For Carl von Ossietzky (Für Carl v. Ossietzky)


Settling accounts

Carl von Ossietzky is going to prison for eighteen months, because the government wants to take revenge on the Weltbühne for everything which has been written here for years. Ossietzky is going to prison for all his contributors, not just for the one who wrote the incriminating article. This verdict is the settling of accounts of the generals, and the witch-hunt was conducted under severely disadvantageous circumstances. To prevent Ossietzky from striking back in good time, he was accused of military espionage, an offence which was not committed, but the law which applies to it specifies that, as in a trial before a Westphalian Vehmic court[1] or the Inquisition, the public is not even allowed to know that charges have been preferred, so he couldn’t defend himself at all before the trial. The trial was conducted behind closed doors. The accused had nothing to fear from publicity, the government, everything. The accused had a clear conscience, the government did not. The accused and their defence counsel were sworn to strict silence. Nothing was allowed to be published about the contents of the hearings, not even after the verdict. It is a question of tactics and temperament whether one submits to that.

Ossietzky did not just submit to all these decrees of silence, he adhered to them heroically. From the very beginning, until the present day, he has not written or spoken a single sentence in which he complains, boasts, or gives prominence to himself. When the verdict was spoken, Ossietzky forbad me, amicably but forcefully, from singing his praises, so I wasn’t able to say what everyone involved has always known: how he tried to protect the author of the article, even during the trial. How he tried to accept the entire guilt, and how he endured the terrible time of anticipation without sounding off. Carrying on with one’s daily work without knowing what tomorrow will bring, is not easy. Ossietzky has been doing that for two and a half years.

There has been a subsequent attempt to achieve a remission of the sentence, or to commute the incarceration into open custody by pardon, about which the following is to be said: it goes without saying that while these initiatives were being pursued, Carl von Ossietzky has continually attacked not just Groener, but also the man who in the end decides whether or not to grant pardon. He wrote against Hindenburg; he did the exact opposite of what one could call opportunism. He signed these attacks personally. Reason enough to argue according to a certain conception of German chivalry, „He is attacking us, why should we pardon someone like that?” One could perhaps have expected a spark of chivalry from the official side, but I never did, and there was none. The ‚old gentleman‘ doesn’t see the funny side of the army, and neither does the Weltbühne, and Ossietzky goes to prison. Most of the requests for pardon weren’t even presented to the Imperial President.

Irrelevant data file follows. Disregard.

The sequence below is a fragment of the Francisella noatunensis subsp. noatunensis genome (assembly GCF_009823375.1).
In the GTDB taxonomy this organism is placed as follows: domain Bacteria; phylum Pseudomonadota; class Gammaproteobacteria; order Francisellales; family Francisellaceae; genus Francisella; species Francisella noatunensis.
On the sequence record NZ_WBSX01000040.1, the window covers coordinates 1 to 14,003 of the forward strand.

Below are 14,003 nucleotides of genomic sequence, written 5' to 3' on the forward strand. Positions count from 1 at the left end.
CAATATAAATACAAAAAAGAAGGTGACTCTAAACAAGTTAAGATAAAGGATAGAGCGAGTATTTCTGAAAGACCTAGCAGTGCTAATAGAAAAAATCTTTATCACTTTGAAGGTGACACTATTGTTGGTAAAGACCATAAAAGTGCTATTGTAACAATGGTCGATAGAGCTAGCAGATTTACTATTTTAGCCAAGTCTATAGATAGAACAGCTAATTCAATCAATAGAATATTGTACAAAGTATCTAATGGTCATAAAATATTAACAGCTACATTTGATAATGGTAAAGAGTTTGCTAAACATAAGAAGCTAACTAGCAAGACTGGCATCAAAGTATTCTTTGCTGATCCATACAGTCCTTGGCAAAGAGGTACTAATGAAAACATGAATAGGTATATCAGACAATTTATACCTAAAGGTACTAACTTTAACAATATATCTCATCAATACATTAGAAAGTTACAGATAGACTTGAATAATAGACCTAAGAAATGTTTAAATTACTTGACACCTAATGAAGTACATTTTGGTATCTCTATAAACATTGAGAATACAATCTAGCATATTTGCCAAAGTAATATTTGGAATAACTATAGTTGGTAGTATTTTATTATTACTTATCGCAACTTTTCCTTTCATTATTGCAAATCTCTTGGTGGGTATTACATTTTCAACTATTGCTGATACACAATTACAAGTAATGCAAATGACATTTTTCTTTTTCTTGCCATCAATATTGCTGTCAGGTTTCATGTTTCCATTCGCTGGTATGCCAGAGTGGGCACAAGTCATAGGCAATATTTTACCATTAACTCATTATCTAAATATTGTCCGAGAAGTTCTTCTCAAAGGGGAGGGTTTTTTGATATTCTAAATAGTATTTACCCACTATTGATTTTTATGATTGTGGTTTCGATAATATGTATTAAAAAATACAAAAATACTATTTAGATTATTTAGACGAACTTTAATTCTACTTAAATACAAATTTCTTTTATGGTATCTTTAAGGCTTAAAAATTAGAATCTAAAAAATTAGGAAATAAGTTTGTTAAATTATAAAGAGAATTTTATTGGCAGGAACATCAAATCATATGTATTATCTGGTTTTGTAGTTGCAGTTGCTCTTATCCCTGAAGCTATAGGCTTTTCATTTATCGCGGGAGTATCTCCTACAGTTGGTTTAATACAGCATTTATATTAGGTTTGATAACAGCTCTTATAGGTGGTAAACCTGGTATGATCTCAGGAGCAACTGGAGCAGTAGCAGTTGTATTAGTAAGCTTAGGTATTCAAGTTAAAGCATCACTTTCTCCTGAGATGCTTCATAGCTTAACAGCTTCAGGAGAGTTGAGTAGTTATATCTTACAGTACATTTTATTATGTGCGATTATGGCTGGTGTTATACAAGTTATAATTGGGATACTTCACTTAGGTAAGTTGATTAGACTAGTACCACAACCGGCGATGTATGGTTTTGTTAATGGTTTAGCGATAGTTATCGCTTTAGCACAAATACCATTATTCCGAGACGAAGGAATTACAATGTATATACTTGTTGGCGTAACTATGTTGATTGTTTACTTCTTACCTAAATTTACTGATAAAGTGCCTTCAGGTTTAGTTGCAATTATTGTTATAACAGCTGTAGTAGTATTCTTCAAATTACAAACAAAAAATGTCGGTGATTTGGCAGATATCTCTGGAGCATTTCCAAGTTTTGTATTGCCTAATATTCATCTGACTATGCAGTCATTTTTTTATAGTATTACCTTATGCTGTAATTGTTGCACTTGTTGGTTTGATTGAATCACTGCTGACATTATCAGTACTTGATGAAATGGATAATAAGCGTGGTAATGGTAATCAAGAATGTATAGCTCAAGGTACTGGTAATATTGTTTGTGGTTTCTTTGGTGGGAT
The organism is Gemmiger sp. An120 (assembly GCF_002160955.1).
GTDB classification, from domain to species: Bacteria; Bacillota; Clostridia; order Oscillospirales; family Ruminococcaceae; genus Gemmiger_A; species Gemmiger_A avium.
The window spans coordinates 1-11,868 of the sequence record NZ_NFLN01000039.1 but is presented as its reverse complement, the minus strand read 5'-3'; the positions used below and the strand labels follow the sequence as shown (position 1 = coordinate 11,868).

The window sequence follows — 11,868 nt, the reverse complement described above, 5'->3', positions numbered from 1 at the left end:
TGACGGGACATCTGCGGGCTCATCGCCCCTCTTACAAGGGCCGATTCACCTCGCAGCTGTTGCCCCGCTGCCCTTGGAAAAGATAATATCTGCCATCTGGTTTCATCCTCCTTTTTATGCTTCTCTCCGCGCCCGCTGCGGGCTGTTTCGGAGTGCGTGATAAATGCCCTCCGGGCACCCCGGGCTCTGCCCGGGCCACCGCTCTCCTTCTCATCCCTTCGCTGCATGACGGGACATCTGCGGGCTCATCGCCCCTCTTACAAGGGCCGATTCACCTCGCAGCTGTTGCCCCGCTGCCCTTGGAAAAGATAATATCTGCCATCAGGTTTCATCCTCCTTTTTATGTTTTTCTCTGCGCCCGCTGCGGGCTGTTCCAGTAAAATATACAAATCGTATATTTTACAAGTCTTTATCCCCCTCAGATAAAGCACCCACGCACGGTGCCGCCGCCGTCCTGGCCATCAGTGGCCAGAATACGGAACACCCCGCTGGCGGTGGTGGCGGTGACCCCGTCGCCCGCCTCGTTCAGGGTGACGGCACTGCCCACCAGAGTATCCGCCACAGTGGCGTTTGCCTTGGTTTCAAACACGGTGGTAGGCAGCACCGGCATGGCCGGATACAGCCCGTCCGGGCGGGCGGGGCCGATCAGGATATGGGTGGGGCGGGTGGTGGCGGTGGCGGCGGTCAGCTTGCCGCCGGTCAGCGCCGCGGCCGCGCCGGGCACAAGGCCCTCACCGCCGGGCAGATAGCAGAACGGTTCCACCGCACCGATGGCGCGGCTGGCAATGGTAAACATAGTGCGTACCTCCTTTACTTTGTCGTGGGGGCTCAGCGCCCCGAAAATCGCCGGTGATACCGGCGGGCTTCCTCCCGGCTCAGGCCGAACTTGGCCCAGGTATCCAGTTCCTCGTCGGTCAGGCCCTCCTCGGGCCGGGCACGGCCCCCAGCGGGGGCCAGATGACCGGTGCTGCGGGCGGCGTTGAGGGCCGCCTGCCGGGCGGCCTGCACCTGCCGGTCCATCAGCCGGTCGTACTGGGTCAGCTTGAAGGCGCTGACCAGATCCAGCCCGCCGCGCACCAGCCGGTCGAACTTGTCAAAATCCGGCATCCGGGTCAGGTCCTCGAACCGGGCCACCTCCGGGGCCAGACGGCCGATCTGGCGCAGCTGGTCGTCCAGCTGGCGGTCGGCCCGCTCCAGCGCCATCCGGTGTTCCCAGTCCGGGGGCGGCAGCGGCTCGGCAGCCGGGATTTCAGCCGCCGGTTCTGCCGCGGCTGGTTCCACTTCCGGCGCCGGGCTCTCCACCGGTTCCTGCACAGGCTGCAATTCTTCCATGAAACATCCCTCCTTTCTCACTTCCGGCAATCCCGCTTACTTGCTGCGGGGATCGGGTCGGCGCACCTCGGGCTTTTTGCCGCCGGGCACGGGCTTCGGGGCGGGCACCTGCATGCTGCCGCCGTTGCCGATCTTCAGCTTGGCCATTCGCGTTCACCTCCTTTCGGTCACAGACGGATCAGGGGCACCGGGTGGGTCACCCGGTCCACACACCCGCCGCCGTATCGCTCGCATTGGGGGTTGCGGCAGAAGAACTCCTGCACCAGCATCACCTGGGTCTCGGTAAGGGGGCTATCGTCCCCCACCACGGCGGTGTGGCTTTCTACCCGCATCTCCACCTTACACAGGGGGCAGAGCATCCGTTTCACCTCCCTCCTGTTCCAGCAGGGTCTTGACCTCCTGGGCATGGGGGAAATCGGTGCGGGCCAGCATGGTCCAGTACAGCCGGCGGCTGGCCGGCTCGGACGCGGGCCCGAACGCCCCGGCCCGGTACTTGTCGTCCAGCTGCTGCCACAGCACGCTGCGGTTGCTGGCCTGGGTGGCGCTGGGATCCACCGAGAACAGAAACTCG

I summarize, according to the information in the foreign press: the facts asserted are true. The Imperial Ministry of Defence had butter on its head. Nothing was betrayed, because the facts asserted were known, particularly by the French. So, even from the perspective of the German republican military, there was no damage done. It was not the revelations that caused damage, it was the facts themselves. The opposing press behaves as though Carl von Ossietzky wanted special treatment for himself. That is not the case. The request for pardon is just an attempt to reverse an injustice, nothing more, because there has been a serious miscarriage of justice. Passing this sentence on a man like Carl von Ossietzky for an offence which is not one, is a disgrace. To accept it is not.

The penalty is, and remains, nothing more than taking advantage of an opportunity which presented itself, to strike a blow at a group of writers who are a nuisance to the government. The contributors and readers of the Weltbühne did indeed do something which makes their fascist opponents’ blood boil. They don’t like being laughed at, and they were laughed here while others thundered. They were not taken seriously here, and although they are capable of a great deal, one thing they cannot do is to force people to talk about them other than condescendingly. They will continue to be dealt with in the intellectual struggle as they deserve. And that must really bother them, otherwise they would not be so furious, and keep trying, again and again. It won’t do them any good.

I can’t bring myself to direct hearty parting words at such an unemotional and calm comrade as my friend Ossietzky; I am not the chairman of some committee. I wish him, in the name of all his friends, that he survives this period of imprisonment with his health intact. All reasonably thinking people will support the plea for pardon. Truncheons are not arguments, and that’s all that this sentence is.

Das Blatt, carried by the enormous boost which Carl von Ossietzky has given it, will remain what it has always been. He got eighteen months for delivering a quality product, that’s the truth. The product will continue to be delivered.


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